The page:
Saturday, October 21, 2006

nacreous clouds

another awesome sky show i showed up too late to see.

Nacreous clouds glow brightly with vivid iridescent colours. They are wave clouds and their undulating sheet-like forms reveal the winds and waves of the stratosphere.

These rare clouds, sometimes called mother-of-pearl clouds, are 15 - 25km (9 -16 miles) high in the stratosphere and well above tropospheric clouds. They are iridescent but higher and rarer than ordinary iridescent clouds. They occur mostly but not exclusively in polar regions and in winter at high latitudes, Scandinavia, Alaska, Northern Canada.

They shine brightly in high altitude sunlight up to two hours after ground level sunset or before dawn. Their unbelievably bright iridescent colours and slow movement relative to any lower clouds make them an unmistakable and unforgettable sight.

aurora australis

some incredible sky shows that i came too late in the season to see. one would have to get here by august to see this. (i come in october)

fata morgana

some really cool optical illusions/mirages, seen from station accross the ice shelf.

A fata morgana, italian translation of Morgan le Fay, the fairy shapeshifting half-sister of King Arthur, is a mirage, an optical phenomenon which results from a temperature inversion. Objects on the horizon, such as islands, cliffs, ships or icebergs, appear elongated and elevated, like "fairy tale castles".
In calm weather, the undisturbed interface between warm air over cold dense air near the surface of the ground may act as a refracting lens, producing an upside-down image, over which the distant direct image appears to hover. Fata Morgana are usually seen in the morning after a cold night which has resulted in the radiation of heat into space. The first mention of 'Fata Morgana' in English, in 1818, referred to such a mirage noticed in the Strait of Messina, between Calabria and Sicily. It is common in high mountain valleys, such as the San Luis Valley of Colorado where the effect is exaggerated due to the curvature of the floor of the valley canceling out the curvature of the Earth. They may be seen in Arctic seas on very still mornings, or commonly on Antarctic ice shelves.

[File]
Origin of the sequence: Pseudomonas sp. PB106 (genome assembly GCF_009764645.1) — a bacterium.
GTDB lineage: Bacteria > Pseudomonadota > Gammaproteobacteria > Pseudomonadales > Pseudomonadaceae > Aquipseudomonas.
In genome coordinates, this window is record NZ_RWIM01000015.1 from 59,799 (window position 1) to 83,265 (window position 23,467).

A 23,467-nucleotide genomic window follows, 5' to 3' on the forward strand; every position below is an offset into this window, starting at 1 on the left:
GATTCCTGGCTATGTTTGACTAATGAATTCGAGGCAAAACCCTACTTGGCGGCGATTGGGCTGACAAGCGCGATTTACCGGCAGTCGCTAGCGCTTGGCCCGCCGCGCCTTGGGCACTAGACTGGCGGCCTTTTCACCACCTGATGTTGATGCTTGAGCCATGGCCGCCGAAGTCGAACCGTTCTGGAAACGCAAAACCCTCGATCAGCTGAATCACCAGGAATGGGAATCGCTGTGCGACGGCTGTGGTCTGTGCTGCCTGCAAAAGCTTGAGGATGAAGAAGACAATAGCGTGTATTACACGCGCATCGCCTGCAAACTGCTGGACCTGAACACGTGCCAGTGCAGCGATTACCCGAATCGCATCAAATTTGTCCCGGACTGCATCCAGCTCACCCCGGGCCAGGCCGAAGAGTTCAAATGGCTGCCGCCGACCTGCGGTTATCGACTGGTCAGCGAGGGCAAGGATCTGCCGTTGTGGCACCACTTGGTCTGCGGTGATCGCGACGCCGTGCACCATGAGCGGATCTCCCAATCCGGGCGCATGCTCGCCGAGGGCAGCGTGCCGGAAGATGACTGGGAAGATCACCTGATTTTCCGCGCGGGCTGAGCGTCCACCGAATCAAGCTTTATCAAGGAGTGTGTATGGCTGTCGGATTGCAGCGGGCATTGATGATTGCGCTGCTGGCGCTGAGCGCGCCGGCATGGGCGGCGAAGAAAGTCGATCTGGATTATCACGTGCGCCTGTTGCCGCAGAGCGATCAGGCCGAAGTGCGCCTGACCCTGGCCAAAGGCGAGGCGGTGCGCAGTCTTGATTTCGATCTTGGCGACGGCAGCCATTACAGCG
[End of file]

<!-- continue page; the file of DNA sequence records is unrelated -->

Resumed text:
Fata Morgana are superior mirages, which are distinct from the more common inferior mirages, which create the illusion of distant pools of water in the desert and on hot roads.
(bless you wikipedia!)


these are the penguins that i never saw last seasons. they're adelie, the species most likely to show up around station.

arts and crafts show

during november mcmurdo has it's annual arts and crafts fair. the antarctic treaty doesn't allow the sale of any goods produced outside of antarctia; however, anything made here is fair game. a lot of people will get their xmas gifts here.

these are my "badd ass skua bracelets." they're made from broken cargo straps and old boots. a great gig. i spent zero dollars on the materials, so made $18 each. i sold out, and couldn't keep up with all of the orders made afterward.

this year, i'm making plenty way ahead of time.

how many santas fit into a bus stop shelter?


someone brought a bunch of santa and elf suits. we did stupid things: disrupted a volleyball tournament, played red rover (santas against elves), sung drunken xmas carols during the dinner hour, worked out in the gerbil gym (aerobic machine gym)......being obnoxious is fun!


view of mount erebus from the summit of castle rock. mount erebus is the southern most active volcano.

climbing castle rock

castle rock

a nice view of castle rock.


this is called a tomato. it's a shelter for hikers to use when the weather suddenly changes and you need to get out of it. it contains survival food, sleeping bags, telephone, water etc.

there are two along the way for this hike.

castle rock hike

here's a local hiking trail. during the deep summer (january last year) it's pretty nice. i think the temps were around 35-40 degrees for this hike.